Ethical egg selection could prevent the slaughter of day-old male chicks following the introduction of sexing technology in Germany.
Modern egg laying hens have been bred to produce large numbers of eggs, which in turn produce females which will lay eggs for human consumption. But current sexing procedures raise ethical and animal welfare issues.
One-day-old male chicks are considered worthless and, unlike broiler chickens, do not fatten economically for human consumption.
Presently, all eggs are hatched at day 21 and specialist workers identify male and female chicks by hand.
This involves squeezing open the chick’s anal vents to identify its sex.
Female chicks are then sold to rearing farms and an estimated worldwide seven billion, one-day-old male chicks are gassed or sent into a shredder.
Scientists at Leipzig University have come up with a new way to carry out this sex identification, which means the males are identified before they are hatched. On day nine of the egg incubation process, a small drop of liquid is extracted from hatching eggs.
This non-invasive technique is performed by a robot and involves a laser being fired to open a hole, smaller than a pin-head, in the outer shell to remove the miniscule amount of fluid.
The extracted drops of fluid are placed into a patented marker outside the hatching egg. Female eggs contain the hormone estrone sulphate and a marker reaction then takes place where a female egg sample changes colour to blue.
Female eggs are then returned to the hatchery and after 21 days of incubation, only hatch female chicks.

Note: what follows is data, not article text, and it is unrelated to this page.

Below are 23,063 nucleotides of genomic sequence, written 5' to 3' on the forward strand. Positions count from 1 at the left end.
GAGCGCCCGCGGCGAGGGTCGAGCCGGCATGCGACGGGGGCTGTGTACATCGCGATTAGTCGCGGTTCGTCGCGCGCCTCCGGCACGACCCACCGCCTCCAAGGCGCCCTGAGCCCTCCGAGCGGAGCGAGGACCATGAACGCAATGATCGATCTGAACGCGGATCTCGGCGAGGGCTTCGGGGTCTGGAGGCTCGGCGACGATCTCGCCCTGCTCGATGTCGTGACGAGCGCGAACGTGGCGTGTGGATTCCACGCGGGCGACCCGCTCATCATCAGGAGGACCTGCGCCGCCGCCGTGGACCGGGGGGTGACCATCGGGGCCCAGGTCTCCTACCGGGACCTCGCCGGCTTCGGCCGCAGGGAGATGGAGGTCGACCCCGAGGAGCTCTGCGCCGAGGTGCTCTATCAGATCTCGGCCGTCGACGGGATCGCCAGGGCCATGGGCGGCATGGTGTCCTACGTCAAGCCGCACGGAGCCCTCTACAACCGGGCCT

The state-of-the-art technology identifies 3,000 eggs per hour compared to large industrial hatcheries capable of sex processing more than 50,000 eggs per hour.
Chicks are then reared and lay eggs which are branded under the ‘Respeggt’ eggs brand. This branding identifies eggs which have not been hatched alongside male chicks, which are destined for slaughter.
Respeggt eggs are expected to be available in more than 5,000 grocery stores in Germany.
The unhatched male eggs will also have a value, being sold to animal feed producers, the cosmetics industry or vaccine manufacturers.
This comes off the back of political pressure in Germany on numerous ethical and environmental issues.
Earlier this year, a German court ruled culling day-old chicks violates the country’s laws against killing animals without justifiable reason.
The court allowed hatcheries an exception to the ruling ‘until an alternative is available’. However, German politicians are currently considering introducing a law to ban male chick culling.